New role in Sri Lanka

A FORMER Felixstowe port chaplain has taken up his new duties after moving across the world to Sri Lanka.Captain Andrew Payne, who worked as a Mission to Seafarers' chaplain at Britain's biggest container terminal, was licensed at a church service in Sri Lanka as the mission's chaplain in the port of Colombo.

A FORMER Felixstowe port chaplain has taken up his new duties after moving across the world to Sri Lanka.

Captain Andrew Payne, who worked as a Mission to Seafarers' chaplain at Britain's biggest container terminal, was licensed at a church service in Sri Lanka as the mission's chaplain in the port of Colombo.

A large congregation at Colombo's Anglican cathedral watched as Mr Payne, a captain in the Church Army, was licensed at a Sea Sunday service, which also celebrated the 150th anniversary of The Mission to Seafarers.

Canon Bill Christianson, the mission's secretary general, was the preacher.


You may also want to watch:


Mr Payne said he had been warmly welcomed by the mission committee and staff at the seafarers' centre. He was pleased that members of other denominations and faiths had attended the service.

“We have had a number of seafarers in the centre and they all seem genuinely please to have a full-time chaplain available,” he said.

Most Read

“I am not able to get out to the ships yet, as passes take a great deal longer to organise here, but I'm itching to get onto the docks so I can meet the crews.”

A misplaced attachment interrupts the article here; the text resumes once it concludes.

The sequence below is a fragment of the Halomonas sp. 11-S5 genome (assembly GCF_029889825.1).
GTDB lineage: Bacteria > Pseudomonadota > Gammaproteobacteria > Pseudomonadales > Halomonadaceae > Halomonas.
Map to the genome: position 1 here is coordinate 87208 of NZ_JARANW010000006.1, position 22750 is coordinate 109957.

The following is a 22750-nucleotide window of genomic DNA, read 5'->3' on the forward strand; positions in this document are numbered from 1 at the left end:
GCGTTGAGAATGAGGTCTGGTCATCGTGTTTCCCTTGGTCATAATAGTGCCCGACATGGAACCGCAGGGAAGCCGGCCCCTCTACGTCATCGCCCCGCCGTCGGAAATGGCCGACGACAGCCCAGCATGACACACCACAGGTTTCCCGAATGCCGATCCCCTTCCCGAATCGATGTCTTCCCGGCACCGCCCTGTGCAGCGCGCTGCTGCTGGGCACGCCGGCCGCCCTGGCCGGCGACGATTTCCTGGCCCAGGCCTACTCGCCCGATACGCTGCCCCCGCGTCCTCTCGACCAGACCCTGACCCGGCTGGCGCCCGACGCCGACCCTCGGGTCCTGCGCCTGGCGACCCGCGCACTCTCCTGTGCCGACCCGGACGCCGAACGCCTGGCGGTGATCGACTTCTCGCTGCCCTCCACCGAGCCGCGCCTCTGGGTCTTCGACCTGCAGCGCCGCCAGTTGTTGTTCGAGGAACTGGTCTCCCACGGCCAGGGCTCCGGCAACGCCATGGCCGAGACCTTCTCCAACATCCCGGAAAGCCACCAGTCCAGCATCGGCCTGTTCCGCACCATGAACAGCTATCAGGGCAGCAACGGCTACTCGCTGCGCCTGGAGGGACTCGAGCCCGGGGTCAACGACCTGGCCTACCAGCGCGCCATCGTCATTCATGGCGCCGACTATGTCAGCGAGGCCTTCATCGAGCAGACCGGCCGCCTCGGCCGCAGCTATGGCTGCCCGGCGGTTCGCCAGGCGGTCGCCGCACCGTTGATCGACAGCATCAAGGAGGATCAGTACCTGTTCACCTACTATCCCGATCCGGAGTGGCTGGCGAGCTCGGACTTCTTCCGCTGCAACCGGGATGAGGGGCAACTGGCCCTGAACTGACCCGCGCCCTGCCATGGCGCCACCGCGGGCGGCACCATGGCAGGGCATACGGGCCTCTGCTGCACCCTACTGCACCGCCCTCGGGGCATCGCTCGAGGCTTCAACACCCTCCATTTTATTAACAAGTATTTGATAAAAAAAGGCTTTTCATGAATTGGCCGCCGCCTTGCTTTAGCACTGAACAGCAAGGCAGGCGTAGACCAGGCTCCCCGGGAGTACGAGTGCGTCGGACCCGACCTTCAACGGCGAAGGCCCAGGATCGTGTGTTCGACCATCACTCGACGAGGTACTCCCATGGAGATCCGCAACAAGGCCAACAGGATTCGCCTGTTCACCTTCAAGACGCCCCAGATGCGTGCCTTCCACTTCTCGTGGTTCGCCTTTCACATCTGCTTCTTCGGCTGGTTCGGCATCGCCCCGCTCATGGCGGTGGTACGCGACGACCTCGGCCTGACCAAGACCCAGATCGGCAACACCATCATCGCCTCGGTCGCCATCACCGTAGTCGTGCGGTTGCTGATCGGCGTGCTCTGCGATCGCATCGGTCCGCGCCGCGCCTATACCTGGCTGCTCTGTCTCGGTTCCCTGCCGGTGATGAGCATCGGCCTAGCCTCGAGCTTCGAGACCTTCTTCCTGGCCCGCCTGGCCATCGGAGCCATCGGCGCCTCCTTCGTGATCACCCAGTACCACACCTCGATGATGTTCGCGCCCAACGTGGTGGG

He is looking forward to his wife, Gemma, and their nine-year-old son Daniel, joining him next month.

Mrs Payne worked as a nursery nurse and teaching assistant at Langer Primary School in Felixstowe, and Daniel attended Colneis Junior School.

Mr Payne joined The Mission to Seafarers in 2001 in Felixstowe.

His appointment in Sri Lanka is part of the mission's expansion plans and follows the refurbishment of the Colombo seafarers' centre earlier this year. The mission began work in Colombo 65 years ago and Mr Payne is the first full-time Colombo chaplain for ten years.

His work at the port - like Felixstowe, a large complex handling around 2.2 million standard-sized containers a year - is in caring for the practical and spiritual welfare of seafarers of all races and creeds visiting the terminal.

Around the world, the mission works in 230 ports, with its network of chaplains and staff making an average of 64,000 ship visits and welcoming 500,000 seafarers to its centres, as well as visiting seafarers in hospital and helping in justice and welfare cases.

WEBLINK: www.missionstoseamen.org

Have you been helped by the Mission to Seafarers? Write to Your Letters, Evening Star, 30 Lower Brook Street, Ipswich, IP4 1AN, or e-mail EveningStarLetters@eveningstar.co.uk

Become a Supporter

This newspaper has been a central part of community life for many years. Our industry faces testing times, which is why we're asking for your support. Every contribution will help us continue to produce local journalism that makes a measurable difference to our community.

Become a Supporter